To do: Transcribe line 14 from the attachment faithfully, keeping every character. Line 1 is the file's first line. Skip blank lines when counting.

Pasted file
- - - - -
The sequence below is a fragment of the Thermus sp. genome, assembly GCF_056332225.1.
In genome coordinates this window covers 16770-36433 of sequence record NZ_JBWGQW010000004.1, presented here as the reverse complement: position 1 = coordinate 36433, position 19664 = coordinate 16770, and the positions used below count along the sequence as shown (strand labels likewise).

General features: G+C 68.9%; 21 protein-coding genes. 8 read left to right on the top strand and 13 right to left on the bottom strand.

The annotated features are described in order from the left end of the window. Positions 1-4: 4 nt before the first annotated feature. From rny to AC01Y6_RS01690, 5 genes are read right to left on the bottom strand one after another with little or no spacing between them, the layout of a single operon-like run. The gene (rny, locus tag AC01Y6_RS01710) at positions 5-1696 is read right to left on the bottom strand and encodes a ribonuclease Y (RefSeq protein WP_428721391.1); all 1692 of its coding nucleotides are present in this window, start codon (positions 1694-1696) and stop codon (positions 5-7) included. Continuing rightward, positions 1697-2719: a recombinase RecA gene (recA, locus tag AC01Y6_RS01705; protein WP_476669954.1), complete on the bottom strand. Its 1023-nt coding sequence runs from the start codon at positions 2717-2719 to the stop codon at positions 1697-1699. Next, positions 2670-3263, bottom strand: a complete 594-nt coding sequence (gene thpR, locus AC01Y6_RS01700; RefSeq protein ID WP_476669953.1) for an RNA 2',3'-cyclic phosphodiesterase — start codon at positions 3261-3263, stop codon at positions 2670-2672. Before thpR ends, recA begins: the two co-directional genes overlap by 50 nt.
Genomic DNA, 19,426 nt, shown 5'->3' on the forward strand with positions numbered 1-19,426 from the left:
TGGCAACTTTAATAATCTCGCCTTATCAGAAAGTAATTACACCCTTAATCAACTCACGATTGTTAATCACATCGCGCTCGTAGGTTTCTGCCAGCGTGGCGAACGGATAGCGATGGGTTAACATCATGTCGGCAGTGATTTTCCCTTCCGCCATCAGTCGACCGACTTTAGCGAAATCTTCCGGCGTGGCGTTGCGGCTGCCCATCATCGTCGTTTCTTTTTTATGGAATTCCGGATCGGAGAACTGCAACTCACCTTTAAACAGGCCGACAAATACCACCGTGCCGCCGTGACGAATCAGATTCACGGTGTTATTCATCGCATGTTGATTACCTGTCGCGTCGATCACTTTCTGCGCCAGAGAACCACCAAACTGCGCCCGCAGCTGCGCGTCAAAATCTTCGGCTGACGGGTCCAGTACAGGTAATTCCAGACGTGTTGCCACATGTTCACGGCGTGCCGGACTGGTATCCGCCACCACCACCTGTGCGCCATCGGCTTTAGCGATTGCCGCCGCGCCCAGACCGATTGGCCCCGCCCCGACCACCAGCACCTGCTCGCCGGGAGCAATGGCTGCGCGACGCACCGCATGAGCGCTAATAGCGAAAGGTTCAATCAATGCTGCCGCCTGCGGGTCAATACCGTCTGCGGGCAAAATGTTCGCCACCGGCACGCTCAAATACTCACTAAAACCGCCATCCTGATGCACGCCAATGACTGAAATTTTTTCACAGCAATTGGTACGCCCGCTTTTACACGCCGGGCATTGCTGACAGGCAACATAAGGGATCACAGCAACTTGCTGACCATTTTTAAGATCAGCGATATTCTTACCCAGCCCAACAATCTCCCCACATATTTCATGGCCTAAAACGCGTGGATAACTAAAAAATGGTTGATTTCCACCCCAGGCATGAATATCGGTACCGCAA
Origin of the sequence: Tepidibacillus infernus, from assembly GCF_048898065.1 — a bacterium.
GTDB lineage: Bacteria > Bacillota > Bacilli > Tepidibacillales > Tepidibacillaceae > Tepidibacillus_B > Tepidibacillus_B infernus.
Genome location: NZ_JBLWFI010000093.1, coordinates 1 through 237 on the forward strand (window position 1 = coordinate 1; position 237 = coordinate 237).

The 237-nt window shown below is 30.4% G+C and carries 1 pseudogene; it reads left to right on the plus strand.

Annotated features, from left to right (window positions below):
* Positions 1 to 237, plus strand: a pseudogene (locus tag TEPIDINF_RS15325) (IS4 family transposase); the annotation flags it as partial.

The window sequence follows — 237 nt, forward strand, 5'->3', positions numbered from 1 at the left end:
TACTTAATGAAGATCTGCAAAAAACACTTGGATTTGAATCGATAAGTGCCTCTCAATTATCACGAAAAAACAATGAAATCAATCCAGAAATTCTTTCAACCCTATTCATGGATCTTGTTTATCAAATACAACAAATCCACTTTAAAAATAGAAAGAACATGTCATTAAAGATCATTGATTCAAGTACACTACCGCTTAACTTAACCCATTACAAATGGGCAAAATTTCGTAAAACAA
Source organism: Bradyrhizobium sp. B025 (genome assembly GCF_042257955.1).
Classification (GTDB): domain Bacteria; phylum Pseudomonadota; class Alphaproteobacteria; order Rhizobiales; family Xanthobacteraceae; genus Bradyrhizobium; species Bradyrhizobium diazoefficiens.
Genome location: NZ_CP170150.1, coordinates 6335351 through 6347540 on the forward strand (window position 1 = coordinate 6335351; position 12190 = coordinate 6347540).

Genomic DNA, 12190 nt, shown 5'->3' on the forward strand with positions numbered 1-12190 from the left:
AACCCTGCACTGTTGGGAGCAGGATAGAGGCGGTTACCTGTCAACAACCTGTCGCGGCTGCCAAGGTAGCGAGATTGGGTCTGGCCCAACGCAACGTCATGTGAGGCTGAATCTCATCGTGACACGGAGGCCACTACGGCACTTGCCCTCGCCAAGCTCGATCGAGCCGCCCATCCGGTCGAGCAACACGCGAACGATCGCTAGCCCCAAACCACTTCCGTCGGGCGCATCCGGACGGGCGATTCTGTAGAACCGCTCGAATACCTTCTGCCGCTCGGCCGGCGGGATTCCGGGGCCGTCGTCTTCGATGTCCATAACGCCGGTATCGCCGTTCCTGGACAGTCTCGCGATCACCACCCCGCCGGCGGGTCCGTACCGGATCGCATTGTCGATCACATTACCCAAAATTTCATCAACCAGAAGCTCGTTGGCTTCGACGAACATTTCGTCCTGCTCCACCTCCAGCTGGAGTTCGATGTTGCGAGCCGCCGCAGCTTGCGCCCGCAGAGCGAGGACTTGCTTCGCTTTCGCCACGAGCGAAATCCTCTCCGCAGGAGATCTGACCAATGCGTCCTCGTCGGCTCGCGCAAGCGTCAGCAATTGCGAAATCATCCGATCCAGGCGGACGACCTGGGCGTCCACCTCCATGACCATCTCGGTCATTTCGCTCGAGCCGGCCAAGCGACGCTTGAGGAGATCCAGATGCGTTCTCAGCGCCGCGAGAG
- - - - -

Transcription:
TACTTAATGAAGATCTGCAAAAAACACTTGGATTTGAATCGATAAGTGCCTCTCAATTATCACGAAAAAACAATGAAATCAATCCAGAAATTCTTTCAACCCTATTCATGGATCTTGTTTATCAAATACAACAAATCCACTTTAAAAATAGAAAGAACATGTCATTAAAGATCATTGATTCAAGTACACTACCGCTTAACTTAACCCATTACAAATGGGCAAAATTTCGTAAAACAA